When God feels distant, we need to know we’re not alone, thank God for the desire we feel for Him, and press on to believe His promises rather than our perceptions. When we hold on, God will deliver us.

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What Egyptian Copts Teach us about Love

I want what they have.

A wall of graffiti in Cairo, Egypt, which reads, "The Return of the Spirit."

Most of us gathered are young adults in our twenties. We sit in an oblong rectangle, one girl sitting on a wooden swing suspended from the ceiling. The air smells like leather.

“If we want to change the culture, we need a change in perspective.” Our speaker is a professor from the University of Minnesota, about 60, with a bald head and a relaxed smile. “Discipleship must become our key focus. We need people who are willing to lay down their lives for the Gospel.”

It’s easy to say that, but so hard to live it. We didn’t know it at the time, but hours after we would finish our meeting on Thursday night, three black SUVs in Egypt would surround a bus filled with Coptic Christians and open fire.

Disciplines and the Practice of Love

Last week I talked about how to maintain joy in developing spiritual disciplines. Taking a step back, we need to understand the practice of disciplines as spiritual formation in discipleship.

The Coptic Christians in Egypt have faced incredible persecution over the last several months. In December of last year, an attack killed 29 people. Another 47 died this year after two suicide bombings on Palm Sunday. And on Thursday, 28 Christians were killed.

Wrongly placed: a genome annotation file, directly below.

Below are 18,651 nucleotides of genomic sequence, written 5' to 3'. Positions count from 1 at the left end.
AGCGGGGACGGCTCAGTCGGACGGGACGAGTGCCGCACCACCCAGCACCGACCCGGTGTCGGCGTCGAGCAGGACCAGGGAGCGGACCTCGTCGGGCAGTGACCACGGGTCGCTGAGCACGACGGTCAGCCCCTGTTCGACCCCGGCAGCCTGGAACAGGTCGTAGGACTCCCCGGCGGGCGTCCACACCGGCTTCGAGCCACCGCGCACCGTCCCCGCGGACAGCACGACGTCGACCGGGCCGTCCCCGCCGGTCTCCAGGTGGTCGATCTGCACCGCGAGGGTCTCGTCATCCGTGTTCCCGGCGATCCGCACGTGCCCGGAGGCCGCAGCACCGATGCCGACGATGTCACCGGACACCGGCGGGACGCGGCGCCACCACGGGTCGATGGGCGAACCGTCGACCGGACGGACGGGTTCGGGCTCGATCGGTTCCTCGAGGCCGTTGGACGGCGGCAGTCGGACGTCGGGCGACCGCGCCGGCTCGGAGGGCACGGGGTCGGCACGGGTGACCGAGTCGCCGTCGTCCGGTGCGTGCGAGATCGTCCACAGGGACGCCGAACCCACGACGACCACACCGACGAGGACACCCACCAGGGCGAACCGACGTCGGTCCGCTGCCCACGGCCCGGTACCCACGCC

Luke 14:33
In the same way, those of you who do not give up everything you have cannot be My disciples.

Why does it matter that we give up everything we have? Why did Jesus talk about picking up our cross? Why would He use such strong language?

After hearing about the ambush, I sit at my computer at work and read articles. A story from Christianity Today run after the Palm Sunday attacks leads me to this video. The speaker is Amr Adeeb, a prominent talk show host in Egypt.

Being a disciple means following in the path of someone else—emulating their life. The most dedicated Muslims follow in the way of Muhammad, who was a warrior and conqueror. The most dedicated Christians follow in the way of Jesus, who was unjustly put to death and loved His enemies.

Jesus asks us to give up everything because He knew the truth of His own death: Only unconditional surrender creates the capacity for unconditional love.